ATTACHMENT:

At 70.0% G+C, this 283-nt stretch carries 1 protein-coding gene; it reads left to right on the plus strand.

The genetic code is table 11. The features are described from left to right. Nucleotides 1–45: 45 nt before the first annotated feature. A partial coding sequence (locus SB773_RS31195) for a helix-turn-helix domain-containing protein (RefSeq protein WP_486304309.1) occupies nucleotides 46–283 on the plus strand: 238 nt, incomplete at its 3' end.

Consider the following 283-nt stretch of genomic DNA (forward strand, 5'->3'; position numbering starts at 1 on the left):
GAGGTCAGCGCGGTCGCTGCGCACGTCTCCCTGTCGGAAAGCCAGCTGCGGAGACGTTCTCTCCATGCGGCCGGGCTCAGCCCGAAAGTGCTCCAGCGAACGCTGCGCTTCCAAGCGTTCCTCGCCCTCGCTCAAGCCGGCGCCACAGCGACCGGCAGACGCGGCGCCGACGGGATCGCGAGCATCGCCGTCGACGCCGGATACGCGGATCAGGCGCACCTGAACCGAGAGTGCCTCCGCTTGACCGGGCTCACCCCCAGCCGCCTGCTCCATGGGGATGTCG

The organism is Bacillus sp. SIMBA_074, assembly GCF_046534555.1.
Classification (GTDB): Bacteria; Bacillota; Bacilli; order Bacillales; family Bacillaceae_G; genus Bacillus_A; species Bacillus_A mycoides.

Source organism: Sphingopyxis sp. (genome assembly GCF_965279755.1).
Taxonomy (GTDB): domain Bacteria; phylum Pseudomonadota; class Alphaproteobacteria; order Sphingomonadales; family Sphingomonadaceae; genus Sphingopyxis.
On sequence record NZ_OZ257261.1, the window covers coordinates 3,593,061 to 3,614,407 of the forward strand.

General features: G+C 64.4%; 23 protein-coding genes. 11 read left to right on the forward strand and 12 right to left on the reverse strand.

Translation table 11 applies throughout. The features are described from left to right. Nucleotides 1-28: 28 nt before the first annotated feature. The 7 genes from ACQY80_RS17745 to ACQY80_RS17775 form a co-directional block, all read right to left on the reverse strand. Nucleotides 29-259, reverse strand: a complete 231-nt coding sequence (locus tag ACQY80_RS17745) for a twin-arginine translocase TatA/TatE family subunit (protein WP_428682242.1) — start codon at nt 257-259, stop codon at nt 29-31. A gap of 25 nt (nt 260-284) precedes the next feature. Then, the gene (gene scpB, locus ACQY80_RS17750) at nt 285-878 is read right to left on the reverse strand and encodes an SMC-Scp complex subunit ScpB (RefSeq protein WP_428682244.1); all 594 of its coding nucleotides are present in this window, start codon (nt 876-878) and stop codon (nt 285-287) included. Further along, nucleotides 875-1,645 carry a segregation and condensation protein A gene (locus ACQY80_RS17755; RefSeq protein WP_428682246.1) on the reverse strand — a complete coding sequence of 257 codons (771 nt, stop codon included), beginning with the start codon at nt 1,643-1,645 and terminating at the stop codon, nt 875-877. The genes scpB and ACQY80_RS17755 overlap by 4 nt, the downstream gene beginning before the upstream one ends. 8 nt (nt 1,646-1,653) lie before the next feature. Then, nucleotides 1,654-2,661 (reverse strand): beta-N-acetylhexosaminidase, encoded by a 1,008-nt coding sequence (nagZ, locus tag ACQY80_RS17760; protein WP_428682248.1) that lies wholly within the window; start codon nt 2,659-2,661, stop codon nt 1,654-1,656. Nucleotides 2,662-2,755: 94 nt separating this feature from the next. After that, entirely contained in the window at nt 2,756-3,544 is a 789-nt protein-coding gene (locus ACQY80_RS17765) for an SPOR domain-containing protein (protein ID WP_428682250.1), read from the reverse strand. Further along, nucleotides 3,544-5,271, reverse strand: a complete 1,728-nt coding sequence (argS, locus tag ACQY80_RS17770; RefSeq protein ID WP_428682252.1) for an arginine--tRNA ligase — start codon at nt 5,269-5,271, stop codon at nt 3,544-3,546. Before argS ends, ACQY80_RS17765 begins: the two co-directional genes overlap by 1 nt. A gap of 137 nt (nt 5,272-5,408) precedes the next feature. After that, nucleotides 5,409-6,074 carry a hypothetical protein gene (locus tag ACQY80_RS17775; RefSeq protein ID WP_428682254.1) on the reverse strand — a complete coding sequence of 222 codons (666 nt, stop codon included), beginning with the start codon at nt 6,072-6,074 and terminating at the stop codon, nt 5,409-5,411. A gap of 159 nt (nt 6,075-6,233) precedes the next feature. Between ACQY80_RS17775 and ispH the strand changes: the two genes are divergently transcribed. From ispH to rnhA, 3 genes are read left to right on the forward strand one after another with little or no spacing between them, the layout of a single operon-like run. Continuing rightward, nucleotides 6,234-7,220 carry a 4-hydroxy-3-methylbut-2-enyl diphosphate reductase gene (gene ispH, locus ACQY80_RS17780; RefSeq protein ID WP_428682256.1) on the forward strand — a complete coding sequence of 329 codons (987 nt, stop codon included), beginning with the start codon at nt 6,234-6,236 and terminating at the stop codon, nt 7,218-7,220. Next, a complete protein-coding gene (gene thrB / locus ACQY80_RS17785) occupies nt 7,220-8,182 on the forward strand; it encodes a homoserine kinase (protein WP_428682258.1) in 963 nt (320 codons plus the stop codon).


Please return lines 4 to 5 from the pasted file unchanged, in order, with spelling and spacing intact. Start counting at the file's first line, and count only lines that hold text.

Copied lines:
GAGGTCAGCGCGGTCGCTGCGCACGTCTCCCTGTCGGAAAGCCAGCTGCGGAGACGTTCTCTCCATGCGGCCGGGCTCAGCCCGAAAGTGCTCCAGCGAACGCTGCGCTTCCAAGCGTTCCTCGCCCTCGCTCAAGCCGGCGCCACAGCGACCGGCAGACGCGGCGCCGACGGGATCGCGAGCATCGCCGTCGACGCCGGATACGCGGATCAGGCGCACCTGAACCGAGAGTGCCTCCGCTTGACCGGGCTCACCCCCAGCCGCCTGCTCCATGGGGATGTCG

The organism is Bacillus sp. SIMBA_074, assembly GCF_046534555.1.